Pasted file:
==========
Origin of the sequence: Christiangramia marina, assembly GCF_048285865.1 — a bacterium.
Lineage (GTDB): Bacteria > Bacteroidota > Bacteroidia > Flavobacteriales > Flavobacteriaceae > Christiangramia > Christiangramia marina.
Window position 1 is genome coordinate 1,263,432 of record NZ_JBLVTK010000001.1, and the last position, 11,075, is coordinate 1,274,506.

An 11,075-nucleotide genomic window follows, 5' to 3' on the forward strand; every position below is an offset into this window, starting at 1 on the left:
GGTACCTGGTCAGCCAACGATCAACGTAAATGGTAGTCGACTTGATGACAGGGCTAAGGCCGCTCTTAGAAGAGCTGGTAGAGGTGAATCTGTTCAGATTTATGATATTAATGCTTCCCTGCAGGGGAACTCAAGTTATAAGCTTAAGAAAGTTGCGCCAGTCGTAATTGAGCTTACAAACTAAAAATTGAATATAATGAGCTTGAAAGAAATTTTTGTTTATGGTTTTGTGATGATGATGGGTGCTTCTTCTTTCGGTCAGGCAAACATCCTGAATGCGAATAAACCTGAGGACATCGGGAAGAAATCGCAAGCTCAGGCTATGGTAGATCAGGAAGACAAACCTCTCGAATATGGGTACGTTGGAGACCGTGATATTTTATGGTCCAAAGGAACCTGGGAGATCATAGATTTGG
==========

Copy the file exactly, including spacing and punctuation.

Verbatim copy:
Origin of the sequence: Christiangramia marina, assembly GCF_048285865.1 — a bacterium.
Lineage (GTDB): Bacteria > Bacteroidota > Bacteroidia > Flavobacteriales > Flavobacteriaceae > Christiangramia > Christiangramia marina.
Window position 1 is genome coordinate 1,263,432 of record NZ_JBLVTK010000001.1, and the last position, 11,075, is coordinate 1,274,506.

An 11,075-nucleotide genomic window follows, 5' to 3' on the forward strand; every position below is an offset into this window, starting at 1 on the left:
GGTACCTGGTCAGCCAACGATCAACGTAAATGGTAGTCGACTTGATGACAGGGCTAAGGCCGCTCTTAGAAGAGCTGGTAGAGGTGAATCTGTTCAGATTTATGATATTAATGCTTCCCTGCAGGGGAACTCAAGTTATAAGCTTAAGAAAGTTGCGCCAGTCGTAATTGAGCTTACAAACTAAAAATTGAATATAATGAGCTTGAAAGAAATTTTTGTTTATGGTTTTGTGATGATGATGGGTGCTTCTTCTTTCGGTCAGGCAAACATCCTGAATGCGAATAAACCTGAGGACATCGGGAAGAAATCGCAAGCTCAGGCTATGGTAGATCAGGAAGACAAACCTCTCGAATATGGGTACGTTGGAGACCGTGATATTTTATGGTCCAAAGGAACCTGGGAGATCATAGATTTGG